Evaluating Rapid Mapping Elements

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Qui non est hodie cras minus aptus erit. – Ovid
He who is not prepared today will be less so tomorrow.

Mapping is an essential tool in evaluating post-event conditions and planning for response and recovery; this reality is nothing new. And in recent years of preparing for the unthinkable, the overall readiness for a wide range of disasters, emergencies, and otherwise time-critical situations has been given well-deserved and often long overdue priority consideration.

The greatest priority has rightfully been given to providing training and resources for first-responders. Though not traditionally regarded as first-responders, surveyors and field mapping personnel have seen very visible examples of how important and sometimes critical their roles are in rapid response situations. Natural disasters, mining crises, accidents, environmental hazards; headlines for each come readily to mind, and the role of mapping in their resolution.

Rapid Mapping Elements, or RMEs, are the resources available to respond with rapid site condition mapping products. These include equipment, systems, hardware, software, and available trained personnel that may be activated in rapid response to such events. Evaluating each element, providing contingency plans for a wide range of events, testing and training need not be a costly exercise, and preparing for the infrequent and unlikely can improve day-to-day operations.

Contingency planning for many local communities has become a daunting task. Budgets are already tight, and the irony of the trend for shrinking emergency planning budgets has enraged many, especially first-responders. Simply waiting for federal funding for the less visible aspects of emergency planning is not prudent; many local communities and related industries have become proactive in these efforts.

The surveying community can provide a great service by evaluating the RMEs in local communities and work with the emergency response planners in developing contingency plans. In many places this outreach has already taken place. Commercial interests were quick to respond. At the ESRI International GIS conference and exhibition in 2003, more than 11,000 attendees could visit a gallery of commercial and public sector booths devoted entirely to emergency response planning tools and solutions. An equally prominent theme was featured at the 2003 Autodesk University conference and exhibit, as well as many other surveying mapping and GIS conferences over recent years.

For many, the most visible of the RM Es tends to be the software solutions, which provide the actual maps. It is not to say that the development of such tools is easy (or inexpensive), but the design of such tools has been fundamentally at hand, by nature of existing GIS viewing and analysis applications. One can find customized solutions featured prominently on the websites for the commercial interests, as well as those of many public sector agencies. A fine example of these types of theme specific mapping tools is listing on the Crisis and Response Mapping Center for the State of Indiana (http://www.in.gov/ctasc/mapping/tools.html), and one only has to do a web search for "emergency mapping tools" to find any number of ambitious response planning portals. This is all good news; it is possible to provide instantaneous access to a wealth of existing infrastructure records, thematic GIS data, scanned maps and plans, to the emergency response personnel via Web-based, standalone and wireless solutions.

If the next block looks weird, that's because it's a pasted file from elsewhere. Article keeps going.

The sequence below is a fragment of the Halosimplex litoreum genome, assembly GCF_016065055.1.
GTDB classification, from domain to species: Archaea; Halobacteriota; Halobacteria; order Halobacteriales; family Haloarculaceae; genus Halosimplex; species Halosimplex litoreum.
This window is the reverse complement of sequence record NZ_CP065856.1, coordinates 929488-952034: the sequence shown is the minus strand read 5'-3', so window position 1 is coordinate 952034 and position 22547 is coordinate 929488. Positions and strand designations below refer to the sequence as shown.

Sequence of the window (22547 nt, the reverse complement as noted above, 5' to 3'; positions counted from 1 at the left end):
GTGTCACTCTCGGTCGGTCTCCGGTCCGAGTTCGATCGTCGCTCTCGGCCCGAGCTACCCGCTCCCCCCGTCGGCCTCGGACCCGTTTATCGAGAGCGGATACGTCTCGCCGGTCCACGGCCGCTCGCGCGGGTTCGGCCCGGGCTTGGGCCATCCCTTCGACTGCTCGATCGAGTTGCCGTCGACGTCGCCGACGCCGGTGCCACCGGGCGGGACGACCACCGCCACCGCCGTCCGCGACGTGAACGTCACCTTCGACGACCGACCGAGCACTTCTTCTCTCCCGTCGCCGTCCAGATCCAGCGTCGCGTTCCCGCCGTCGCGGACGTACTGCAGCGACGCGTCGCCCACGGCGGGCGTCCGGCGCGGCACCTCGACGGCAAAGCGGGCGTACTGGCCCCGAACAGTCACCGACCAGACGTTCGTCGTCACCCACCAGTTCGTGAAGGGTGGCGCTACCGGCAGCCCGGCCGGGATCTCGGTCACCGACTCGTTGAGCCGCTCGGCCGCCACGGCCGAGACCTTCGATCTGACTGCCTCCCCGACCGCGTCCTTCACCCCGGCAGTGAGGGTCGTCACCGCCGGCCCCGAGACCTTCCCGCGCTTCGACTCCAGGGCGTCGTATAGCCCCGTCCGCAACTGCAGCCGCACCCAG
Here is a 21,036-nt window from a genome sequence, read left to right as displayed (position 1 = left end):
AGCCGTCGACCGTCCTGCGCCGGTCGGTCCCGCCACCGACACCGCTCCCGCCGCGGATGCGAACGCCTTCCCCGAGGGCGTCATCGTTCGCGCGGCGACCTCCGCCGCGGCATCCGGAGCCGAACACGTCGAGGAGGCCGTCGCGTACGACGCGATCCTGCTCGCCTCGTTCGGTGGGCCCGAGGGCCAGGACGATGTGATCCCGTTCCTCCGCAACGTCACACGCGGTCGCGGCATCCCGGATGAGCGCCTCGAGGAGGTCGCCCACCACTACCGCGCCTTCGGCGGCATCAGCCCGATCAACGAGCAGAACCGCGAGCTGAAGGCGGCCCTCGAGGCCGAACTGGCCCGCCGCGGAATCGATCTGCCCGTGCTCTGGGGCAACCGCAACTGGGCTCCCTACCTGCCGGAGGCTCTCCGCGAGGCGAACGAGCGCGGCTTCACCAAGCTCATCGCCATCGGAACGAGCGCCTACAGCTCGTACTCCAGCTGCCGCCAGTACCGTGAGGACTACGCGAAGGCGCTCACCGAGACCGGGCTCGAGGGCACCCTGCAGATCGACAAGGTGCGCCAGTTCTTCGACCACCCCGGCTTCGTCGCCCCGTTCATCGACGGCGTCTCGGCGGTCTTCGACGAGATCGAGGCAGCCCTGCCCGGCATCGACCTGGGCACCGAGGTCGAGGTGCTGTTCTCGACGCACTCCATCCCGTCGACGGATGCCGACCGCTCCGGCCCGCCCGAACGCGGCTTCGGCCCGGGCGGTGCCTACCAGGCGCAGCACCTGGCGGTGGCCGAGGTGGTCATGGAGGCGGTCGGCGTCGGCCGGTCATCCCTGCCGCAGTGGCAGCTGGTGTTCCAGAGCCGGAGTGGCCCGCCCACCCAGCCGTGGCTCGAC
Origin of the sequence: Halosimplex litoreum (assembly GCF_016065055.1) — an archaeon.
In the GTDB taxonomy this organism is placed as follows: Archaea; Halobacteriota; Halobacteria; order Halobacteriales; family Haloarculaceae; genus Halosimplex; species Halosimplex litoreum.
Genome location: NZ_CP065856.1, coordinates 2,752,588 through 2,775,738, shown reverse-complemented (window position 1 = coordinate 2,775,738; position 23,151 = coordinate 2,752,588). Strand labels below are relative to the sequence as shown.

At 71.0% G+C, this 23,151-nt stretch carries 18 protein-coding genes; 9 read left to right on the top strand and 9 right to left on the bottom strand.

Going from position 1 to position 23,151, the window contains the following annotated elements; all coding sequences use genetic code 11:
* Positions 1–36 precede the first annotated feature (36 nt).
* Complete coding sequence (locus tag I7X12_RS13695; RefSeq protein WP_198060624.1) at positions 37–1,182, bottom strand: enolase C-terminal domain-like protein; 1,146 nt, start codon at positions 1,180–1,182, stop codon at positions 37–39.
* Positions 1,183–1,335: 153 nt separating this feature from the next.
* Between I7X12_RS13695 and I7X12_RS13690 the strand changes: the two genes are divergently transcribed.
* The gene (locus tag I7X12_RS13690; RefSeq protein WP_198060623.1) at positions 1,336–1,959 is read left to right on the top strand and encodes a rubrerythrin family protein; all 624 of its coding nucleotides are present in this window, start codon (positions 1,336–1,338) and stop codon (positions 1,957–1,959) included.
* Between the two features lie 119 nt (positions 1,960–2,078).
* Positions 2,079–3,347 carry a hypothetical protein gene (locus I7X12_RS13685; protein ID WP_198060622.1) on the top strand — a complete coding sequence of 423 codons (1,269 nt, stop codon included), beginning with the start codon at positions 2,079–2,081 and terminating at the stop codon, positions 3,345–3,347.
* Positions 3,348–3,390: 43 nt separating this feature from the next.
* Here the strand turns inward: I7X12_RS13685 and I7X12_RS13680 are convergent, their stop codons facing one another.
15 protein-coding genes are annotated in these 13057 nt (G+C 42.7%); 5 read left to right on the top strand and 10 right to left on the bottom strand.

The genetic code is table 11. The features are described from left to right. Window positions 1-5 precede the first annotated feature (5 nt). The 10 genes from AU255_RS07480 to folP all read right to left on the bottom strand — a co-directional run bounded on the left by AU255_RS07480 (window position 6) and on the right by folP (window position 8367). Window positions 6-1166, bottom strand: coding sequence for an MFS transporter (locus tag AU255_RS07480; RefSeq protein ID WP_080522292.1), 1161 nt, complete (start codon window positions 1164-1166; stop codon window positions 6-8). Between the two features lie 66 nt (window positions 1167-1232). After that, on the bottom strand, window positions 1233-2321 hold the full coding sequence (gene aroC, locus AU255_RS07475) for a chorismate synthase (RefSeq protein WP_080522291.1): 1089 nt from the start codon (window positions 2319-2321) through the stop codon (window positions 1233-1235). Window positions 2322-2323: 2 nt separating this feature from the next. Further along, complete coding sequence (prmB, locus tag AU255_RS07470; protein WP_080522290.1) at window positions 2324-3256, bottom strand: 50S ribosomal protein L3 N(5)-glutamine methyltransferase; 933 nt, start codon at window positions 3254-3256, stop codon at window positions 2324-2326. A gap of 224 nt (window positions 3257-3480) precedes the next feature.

What one will find little of in such a web search is a decent treatise on the field collection component, or in-depth planning for a wide range of field contingencies. This is not to overlook the actual mapping steps, but it is hoped that years from now, when mapping software may be a standard toolbar on most desktops, the field equipment, trained personnel, equipment, communications, and backup contingencies are as well thought out. One can find situation specific examples for individual types of events; structural deflection monitoring, crash-site investigations, landslide analysis, search and rescue. There are fabulous tools available to fit almost any scenario and several valid methods for dealing with them.

Though impossible to think through every possible scenario, one interesting exercise is to reason through a few scenarios that come most readily to mind. Gather a few peers together for an informal brainstorming session, work through a few of the following event types, consider changing conditions during the site mapping process, and you may see some common patterns and procedures that may apply to many more event types.

You must also plan for a likely changing scenario, consider the probable and the improbable. In making assumptions as to which solutions may be practical in any given scenario, you might be surprised, then perhaps taken aback by the questions posed by emergency response folks who rightly tend to think through the worst possible cases.

Figures 1 and 2 illustrate an example of an exercise where post-event site conditions needed to be mapped on a tight time line, but where direct site access was limited. It was decided that RTK would be used for main features and site control, and remaining features would be mapped from a nearby vantage point using reflectorless total stations. A combination of actual and simulated conditions changed this scenario and plan of action.